It’s pretty clear that we love these remarkable women and their incredible feats on the field. The research demonstrates that we feel a connection to them and their stories. And there are stories aplenty! So what exactly is the roadblock here in terms of mainstream coverage?
As our friends at the Outer Sanctum would say (and we agree!): open. the. door.
Siren 22: the role sports must play as one for change
In less than ten days, the FIFA Council will vote on the hosting rights for the FIFA Women’s World Cup 2023. As Samantha Lewis wrote for Siren last week, the #AsOne bid from Australia and New Zealand is not just about bringing the World Cup to the region, the bid ‘embraces the moment that women’s sport is currently experiencing, while also acknowledging the central role women have played in the development of not just sport, but all of modern life.’
And there is a moment happening in Australia.
Earlier this year, the 2020 ICC T20 Women’s World Cup saw 86,174 pack the MCG on International Women’s Day. Only a few weeks after the T20 World Cup, FIBA announced that the FIBA Women’s Basketball World Cup, the world’s largest international women’s basketball competition, was coming to Australia in 2022. To add the FIFA Women’s World Cup to that list, would see three huge tournaments in three years on Australian soil.
These significant competitions propel women’s sport forward but they also reveal how much more work we have to do, from the grassroots to the elite.
And for this reason, as sports look to recover from the impacts of COVID-19 with more restrictions lifting soon across the nation, we must focus keenly on that work. Before the world was hit with the novel coronavirus, we had some wins, made some strides, broke some records, but we still had a lot to do, and now more than ever, we need to keep going, together, as one.
Siren 21: Ash Gardner, Women in Boots, Australia’s World Cup bid & more
We stand in solidarity with Australia’s First Nations people, Black Americans and People of Colour all over the world in the fight against systemic, oppressive and life-threatening racism.
We all have a part to play in ending racism that has been entrenched in our societies for far too long.
Our mission at Siren is to elevate women’s voices, alongside other diverse and marginalised voices to deliver feminist content that challenges the status quo of sport media.
Media has a role to play in ending racism. Sport has a role to play in ending racism. We have a role to play in ending racism.
We’re a small platform, but we can and will do more. We will take more action and continue to put our energy and resources towards ensuring more voices are heard on Siren.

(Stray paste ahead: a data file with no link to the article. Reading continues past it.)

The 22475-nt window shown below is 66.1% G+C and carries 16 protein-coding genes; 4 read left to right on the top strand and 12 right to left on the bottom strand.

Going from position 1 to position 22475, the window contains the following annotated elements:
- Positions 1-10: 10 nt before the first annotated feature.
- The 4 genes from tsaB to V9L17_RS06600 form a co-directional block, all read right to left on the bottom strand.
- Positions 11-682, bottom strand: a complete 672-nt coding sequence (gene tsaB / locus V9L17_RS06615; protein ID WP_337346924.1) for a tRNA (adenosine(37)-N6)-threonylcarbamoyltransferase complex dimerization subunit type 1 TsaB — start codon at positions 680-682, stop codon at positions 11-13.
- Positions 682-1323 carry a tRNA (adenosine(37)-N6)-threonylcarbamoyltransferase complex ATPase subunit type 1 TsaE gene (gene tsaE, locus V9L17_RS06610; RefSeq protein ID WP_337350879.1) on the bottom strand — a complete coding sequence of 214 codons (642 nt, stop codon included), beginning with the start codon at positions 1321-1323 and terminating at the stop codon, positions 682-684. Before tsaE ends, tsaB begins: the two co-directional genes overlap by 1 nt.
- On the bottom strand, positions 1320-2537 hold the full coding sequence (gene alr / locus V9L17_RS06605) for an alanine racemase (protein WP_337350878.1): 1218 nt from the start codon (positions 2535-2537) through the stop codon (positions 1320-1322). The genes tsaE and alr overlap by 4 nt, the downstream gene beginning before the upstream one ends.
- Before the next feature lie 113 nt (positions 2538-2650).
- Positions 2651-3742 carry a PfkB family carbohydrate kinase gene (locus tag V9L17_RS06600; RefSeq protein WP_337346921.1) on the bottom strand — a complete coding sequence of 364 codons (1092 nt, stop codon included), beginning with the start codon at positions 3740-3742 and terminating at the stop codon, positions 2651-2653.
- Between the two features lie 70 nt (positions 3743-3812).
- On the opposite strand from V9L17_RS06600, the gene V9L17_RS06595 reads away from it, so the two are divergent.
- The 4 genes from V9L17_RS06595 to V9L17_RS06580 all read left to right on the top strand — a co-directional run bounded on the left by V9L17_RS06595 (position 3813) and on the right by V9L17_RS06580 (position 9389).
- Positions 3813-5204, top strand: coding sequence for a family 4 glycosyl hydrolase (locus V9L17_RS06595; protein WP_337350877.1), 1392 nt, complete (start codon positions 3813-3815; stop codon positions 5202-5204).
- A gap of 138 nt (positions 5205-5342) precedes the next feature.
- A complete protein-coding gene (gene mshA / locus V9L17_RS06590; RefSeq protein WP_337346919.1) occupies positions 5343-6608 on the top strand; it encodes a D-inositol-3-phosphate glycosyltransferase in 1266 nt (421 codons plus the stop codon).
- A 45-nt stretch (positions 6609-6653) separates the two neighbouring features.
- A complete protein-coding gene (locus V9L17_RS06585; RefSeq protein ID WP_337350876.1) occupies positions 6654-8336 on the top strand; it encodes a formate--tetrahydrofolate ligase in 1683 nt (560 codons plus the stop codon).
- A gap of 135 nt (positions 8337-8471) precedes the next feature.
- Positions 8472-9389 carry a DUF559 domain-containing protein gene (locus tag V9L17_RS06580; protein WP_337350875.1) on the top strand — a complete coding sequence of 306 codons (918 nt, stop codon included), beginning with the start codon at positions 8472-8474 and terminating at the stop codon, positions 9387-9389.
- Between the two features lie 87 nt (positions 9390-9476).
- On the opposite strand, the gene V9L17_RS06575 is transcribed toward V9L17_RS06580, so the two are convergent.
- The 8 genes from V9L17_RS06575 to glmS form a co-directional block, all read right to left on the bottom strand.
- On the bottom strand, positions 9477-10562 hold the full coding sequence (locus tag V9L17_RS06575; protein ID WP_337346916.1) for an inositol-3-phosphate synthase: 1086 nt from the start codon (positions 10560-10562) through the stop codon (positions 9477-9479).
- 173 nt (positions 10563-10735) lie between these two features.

If you want to help us elevate more voices, consider becoming a paid supporter for $5 a month, buying a badge set or making a donation. All profits we make will go into commissioning more diverse women’s sports coverage from diverse women.
We’ll continue to work, learn and listen. We’re in this. We will not give up.
Siren 20: Reflecting & launching our new merch!
Welcome to issue 20 of Siren!
Whether you’ve been a Siren subscriber from day one or have joined us along the way, thank you so much for being on this journey with us.
The co-founders of Siren built this platform to add more to the coverage of women’s sports, to give voice to women in sport who too often aren’t getting the coverage they deserve and to share the stories of women in sports history who we never want to forget and can always learn from.
We came to this project with mostly AFLW experience, and after twenty newsletters, we’re proud to have been able to build on our collective knowledge, cover more sports in more ways, and bring in some experts to give their insights on a variety of sports and issues.
In this issue, we want to share some of the highlights of our first twenty newsletters in case you missed them, reminisce about some of our personal favourites, and share with you some of our most read pieces. We’re learning so much about what you’re loving from the numbers and it’s across a variety of sports and different kinds of reporting which is so exciting to see!
We also have a very special announcement! We are launching our brand new merchandise range!
Finding women’s sports merchandise is hard work, just ask our friend Lindsay Gibbs, creator of the newsletter Power Plays. We want to create some great products to help fill this void and allow fans to wear their love for women’s sports on their sleeve.
We’re starting with this badge collection. Which you can purchase right now!
Our three badges—I ❤ Women’s Sport (58mm), Women’s Sport is Not Expendable (44mm) & Strong Willed Women (44mm)—are available in a pack or individually right here.
We’re just dipping our toe into the world of merch at the moment but if there’s something you’d love to see, whatever it might be, let us know! You can contact us by replying to this email, get in touch at email@example.com or let us know on Twitter, Instagram or Facebook.
All profits from the sales of Siren merch will go directly back into Siren to keep us going and allow us to commission more great content from women’s sports experts who don’t get nearly enough opportunities.
Siren 19: Rowie Webster, Rudi Ellis, By The White Line & more